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»Die Vermögensverteilung in europäischen Ländern ist ungleicher als angenommen«

DIW-Studie, 23.1.2018 (engl. Originalfassung)

Rising inequality in income and wealth is increasingly gaining attention, in both the public debates and academic research. The widespread discussion following the publication of Piketty’s (2014) book, Capital in the Twenty-First Century, focuses on concentration at the top and the underlying trends in modern capitalism. Economists, policy makers  and  financial  analysts  are  aware  of  increasing  heterogeneity  in  income  and wealth,  along with the consequences for financial stability,  savings and investment, employment, growth, and social cohesion.  Against the backdrop of tax policy trends to reduce progressivity and high budget deficits following the 2008 financial crisis, tax increases on high capital income and top wealth were endorsed, if not implemented, in many countries Proper information on the distribution of capital income and wealth, in particular at the top, is increasingly necessary.  However, we still lack precise information about wealth concentration on the very end of the distribution.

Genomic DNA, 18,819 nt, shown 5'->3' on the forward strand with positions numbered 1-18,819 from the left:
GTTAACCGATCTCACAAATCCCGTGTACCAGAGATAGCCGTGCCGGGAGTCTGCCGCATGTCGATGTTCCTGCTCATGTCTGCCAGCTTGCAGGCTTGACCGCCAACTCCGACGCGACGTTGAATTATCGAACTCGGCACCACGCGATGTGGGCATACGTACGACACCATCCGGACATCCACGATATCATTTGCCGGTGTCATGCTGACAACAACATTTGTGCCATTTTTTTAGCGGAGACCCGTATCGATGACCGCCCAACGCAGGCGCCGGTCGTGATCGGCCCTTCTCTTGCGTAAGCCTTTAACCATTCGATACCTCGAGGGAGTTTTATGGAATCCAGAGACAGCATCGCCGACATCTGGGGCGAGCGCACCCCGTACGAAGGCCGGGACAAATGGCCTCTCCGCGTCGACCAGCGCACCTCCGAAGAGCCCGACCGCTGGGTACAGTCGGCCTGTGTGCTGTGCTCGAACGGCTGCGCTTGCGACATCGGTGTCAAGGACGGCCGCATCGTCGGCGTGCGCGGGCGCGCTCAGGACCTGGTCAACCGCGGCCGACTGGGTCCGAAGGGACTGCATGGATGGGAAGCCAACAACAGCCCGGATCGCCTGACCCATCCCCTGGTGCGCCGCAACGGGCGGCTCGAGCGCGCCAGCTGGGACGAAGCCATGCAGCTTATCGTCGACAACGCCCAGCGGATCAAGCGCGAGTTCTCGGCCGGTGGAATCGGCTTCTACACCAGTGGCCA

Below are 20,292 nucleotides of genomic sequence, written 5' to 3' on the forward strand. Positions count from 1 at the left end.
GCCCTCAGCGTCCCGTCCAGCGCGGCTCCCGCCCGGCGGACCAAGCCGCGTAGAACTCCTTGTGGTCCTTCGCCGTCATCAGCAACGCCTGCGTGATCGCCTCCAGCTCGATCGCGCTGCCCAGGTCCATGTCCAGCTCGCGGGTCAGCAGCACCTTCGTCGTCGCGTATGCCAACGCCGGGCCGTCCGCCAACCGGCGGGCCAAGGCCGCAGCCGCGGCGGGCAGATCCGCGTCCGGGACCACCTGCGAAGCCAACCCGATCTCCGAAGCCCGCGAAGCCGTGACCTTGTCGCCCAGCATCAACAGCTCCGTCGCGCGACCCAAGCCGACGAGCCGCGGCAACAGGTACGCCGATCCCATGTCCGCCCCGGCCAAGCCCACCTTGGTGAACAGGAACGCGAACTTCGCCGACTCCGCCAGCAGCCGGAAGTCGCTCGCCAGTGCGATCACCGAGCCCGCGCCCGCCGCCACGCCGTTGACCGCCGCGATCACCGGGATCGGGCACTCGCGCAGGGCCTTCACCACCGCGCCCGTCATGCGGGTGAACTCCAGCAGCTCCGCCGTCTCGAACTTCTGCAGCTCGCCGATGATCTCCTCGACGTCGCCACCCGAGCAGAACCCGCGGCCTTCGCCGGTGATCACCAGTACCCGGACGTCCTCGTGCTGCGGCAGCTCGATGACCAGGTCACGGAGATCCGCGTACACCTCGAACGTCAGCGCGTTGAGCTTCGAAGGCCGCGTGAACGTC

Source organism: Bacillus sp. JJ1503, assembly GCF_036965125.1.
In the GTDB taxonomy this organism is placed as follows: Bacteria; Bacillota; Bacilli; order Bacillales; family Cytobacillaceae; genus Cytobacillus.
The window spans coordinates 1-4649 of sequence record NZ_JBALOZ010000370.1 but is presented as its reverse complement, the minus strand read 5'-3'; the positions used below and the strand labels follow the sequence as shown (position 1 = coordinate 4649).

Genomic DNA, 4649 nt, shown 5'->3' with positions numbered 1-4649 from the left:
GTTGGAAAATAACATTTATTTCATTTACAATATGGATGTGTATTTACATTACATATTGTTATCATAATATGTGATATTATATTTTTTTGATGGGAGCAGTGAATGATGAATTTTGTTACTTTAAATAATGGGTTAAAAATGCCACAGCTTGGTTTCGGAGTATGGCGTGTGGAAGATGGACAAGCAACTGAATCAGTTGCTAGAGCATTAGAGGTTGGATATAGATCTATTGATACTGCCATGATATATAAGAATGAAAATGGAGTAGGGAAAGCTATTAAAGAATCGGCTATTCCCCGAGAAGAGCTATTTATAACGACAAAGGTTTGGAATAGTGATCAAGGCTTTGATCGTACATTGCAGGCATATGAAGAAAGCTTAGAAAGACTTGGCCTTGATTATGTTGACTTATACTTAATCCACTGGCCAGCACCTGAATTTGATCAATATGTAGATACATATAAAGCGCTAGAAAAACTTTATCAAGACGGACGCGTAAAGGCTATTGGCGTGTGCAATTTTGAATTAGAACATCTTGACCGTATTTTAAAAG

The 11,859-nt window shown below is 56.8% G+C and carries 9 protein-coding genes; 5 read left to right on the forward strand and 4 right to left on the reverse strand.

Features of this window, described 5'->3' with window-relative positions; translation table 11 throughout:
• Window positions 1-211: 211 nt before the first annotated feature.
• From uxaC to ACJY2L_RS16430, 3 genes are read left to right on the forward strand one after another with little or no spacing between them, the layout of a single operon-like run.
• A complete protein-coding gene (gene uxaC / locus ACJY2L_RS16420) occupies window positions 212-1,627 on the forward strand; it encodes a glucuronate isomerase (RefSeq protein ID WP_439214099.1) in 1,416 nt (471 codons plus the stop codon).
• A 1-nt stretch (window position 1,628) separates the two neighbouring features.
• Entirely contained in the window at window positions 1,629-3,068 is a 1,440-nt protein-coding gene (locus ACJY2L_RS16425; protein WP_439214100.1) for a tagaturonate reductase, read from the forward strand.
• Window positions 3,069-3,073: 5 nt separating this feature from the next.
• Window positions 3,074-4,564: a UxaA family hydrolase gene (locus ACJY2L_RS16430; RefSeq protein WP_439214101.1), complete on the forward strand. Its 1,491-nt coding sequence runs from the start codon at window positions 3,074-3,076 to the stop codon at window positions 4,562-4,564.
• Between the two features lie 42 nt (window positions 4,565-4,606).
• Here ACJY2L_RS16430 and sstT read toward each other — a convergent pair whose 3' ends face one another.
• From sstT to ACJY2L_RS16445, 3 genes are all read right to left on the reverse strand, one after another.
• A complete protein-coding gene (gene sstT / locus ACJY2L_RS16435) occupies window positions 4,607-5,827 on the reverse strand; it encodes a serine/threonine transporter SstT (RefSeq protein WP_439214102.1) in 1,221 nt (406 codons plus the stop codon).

This study aims to shed light on the top wealth distribution in Germany, France, and Spain.  We integrate household survey data and rich lists of the big fortunes, estimate a Pareto distribution, and impute the missing rich. (...)

We find that the top percentile share of household wealth in Germany jumps up from 24 percent based on the original HFCS (Eurosystem’s Household Finance and Consumption Survey) to 31 percent and 24 to 33 percent due to the top wealth imputation in the first and the second wave, respectively.

Die vollständige Studie finden Sie hier.

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